Intercom works by displaying a small chat icon in the bottom corner of our website prompting selected users for feedback. When the customer clicks it, it pops up a chat window where they can enter as much or as little information as they like. It’s available instantaneously no matter where they are on our site, doesn’t get in the way and is simple to use.
In other words, Intercom delivers a good experience. It doesn’t look like something built in the early 90’s (which is saying a lot compared to some of the other more traditional market research tools out there). AND as a bonus for us at 99designs, I discovered we had tinkered with this for customer support a few years ago, so there was already some knowledge within the company about it. Score.
Through talking with our engineering team, we were able to link up our customer data from Segment through to Intercom pretty easily. This gave me instant visibility of things like:
- Date signed up, and time last seen on our platform
- Days since they launched a contest on 99designs.com
- Location (so I could target US-based people)
- Browser language
- Their user profile on our system
- Other interesting (but perhaps less helpful for my purposes) information, such as operating system, browser version, etc.
But isn’t Intercom for customer support?
Yep. Intercom is usually used as a customer support tool, where customers can ask questions to the support or sales team in real-time. And it works really well for this purpose through it’s great interface and flexibility.
We didn’t want to give our customers the impression that this was a customer support tool — we already have a form of live chat on our site, and provide phone and email help through our talented customer support team. We wanted to keep this as ‘pure’ to the concept of a diary study as possible, with the customers talking and the research team listening intently. If a customer needed support, they would need to contact our support team in the same way as every other customer.
Intercom hacks for a diary study
With a few little hacks we were able to shoehorn Intercom into a diary study tool. If you wanted to emulate our process, these would be the key things to do.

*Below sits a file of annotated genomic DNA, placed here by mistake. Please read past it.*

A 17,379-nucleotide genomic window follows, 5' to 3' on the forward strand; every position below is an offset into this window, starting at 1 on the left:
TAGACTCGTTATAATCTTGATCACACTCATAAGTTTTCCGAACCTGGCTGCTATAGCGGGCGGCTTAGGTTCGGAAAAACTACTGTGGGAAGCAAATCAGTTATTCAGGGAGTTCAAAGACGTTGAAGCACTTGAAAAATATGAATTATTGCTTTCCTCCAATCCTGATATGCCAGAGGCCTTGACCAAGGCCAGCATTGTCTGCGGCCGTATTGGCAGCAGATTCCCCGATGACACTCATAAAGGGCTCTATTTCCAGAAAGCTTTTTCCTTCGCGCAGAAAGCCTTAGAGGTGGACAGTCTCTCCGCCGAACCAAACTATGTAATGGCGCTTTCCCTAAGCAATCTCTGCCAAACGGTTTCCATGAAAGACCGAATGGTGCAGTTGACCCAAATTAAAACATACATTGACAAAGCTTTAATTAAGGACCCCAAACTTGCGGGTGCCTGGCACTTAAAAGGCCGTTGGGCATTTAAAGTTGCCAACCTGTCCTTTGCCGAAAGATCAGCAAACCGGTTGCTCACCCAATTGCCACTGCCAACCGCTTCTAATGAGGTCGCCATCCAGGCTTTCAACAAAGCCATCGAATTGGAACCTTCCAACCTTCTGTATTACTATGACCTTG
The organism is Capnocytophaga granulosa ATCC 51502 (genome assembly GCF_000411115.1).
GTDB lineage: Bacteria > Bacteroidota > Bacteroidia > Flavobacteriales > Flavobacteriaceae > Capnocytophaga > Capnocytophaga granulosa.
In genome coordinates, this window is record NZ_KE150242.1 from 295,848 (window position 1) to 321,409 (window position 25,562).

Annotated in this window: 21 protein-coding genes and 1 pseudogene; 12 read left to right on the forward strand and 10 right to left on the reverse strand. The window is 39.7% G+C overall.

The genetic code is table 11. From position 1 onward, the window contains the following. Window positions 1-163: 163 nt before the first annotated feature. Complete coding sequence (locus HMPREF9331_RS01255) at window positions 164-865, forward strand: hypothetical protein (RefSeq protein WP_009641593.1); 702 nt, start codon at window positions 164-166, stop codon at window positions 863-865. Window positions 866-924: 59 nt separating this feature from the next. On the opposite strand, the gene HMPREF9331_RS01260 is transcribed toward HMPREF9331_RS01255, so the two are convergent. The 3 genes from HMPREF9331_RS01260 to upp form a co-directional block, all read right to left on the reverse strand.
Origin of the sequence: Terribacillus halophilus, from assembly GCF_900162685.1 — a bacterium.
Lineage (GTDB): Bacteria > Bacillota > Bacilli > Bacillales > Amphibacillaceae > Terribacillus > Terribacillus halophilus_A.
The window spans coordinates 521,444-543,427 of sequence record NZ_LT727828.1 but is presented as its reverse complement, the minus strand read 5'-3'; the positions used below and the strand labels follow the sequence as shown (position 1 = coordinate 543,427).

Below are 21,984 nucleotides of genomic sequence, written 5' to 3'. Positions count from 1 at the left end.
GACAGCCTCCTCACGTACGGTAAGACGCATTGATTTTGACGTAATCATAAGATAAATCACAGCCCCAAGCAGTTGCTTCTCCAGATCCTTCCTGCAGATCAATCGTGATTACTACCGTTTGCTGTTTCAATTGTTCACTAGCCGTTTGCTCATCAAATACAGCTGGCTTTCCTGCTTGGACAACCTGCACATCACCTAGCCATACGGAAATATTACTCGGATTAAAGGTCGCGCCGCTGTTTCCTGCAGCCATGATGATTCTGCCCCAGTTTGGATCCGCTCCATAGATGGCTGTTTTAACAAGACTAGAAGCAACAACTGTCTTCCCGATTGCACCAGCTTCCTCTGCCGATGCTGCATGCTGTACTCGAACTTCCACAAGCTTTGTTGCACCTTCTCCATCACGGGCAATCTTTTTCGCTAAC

Adjust Intercom to feel less human
To start we created an Admin account and gave it our company name, 99designs.
Rather than follow the Intercom customer support norm of having a smiling photo of a team member to chat with, we uploaded our company logo. This made messages from this account feel more bot-like because users weren’t seeing one of our smiling faces in the chat window. Doing this is helps prevent social bias from creeping in, and makes diary study participants feel more comfortable giving their true opinions. With a bot, they’re not afraid of hurting someone’s feelings, and aren’t waiting for a response from each of their messages.
Set up a campaign
Technically speaking, we are using the ‘Engage’ tool from within Intercom. Intercom’s Engage tool is designed for marketing campaigns, instead we used it for recruitment messages and as the mechanism to display a message each day for the diary study.
We initially send a recruitment message to customers that we would like to invite to the diary study. Once a customer responds ‘yes’ to our recruitment message, they’re put into the campaign (or in our case, the diary study). This is done by manually tagging them within Intercom with ‘diarystudy’ which was set up to automatically add them to the campaign. Our campaign is set to send them a message every day prompting them to record their diary entry.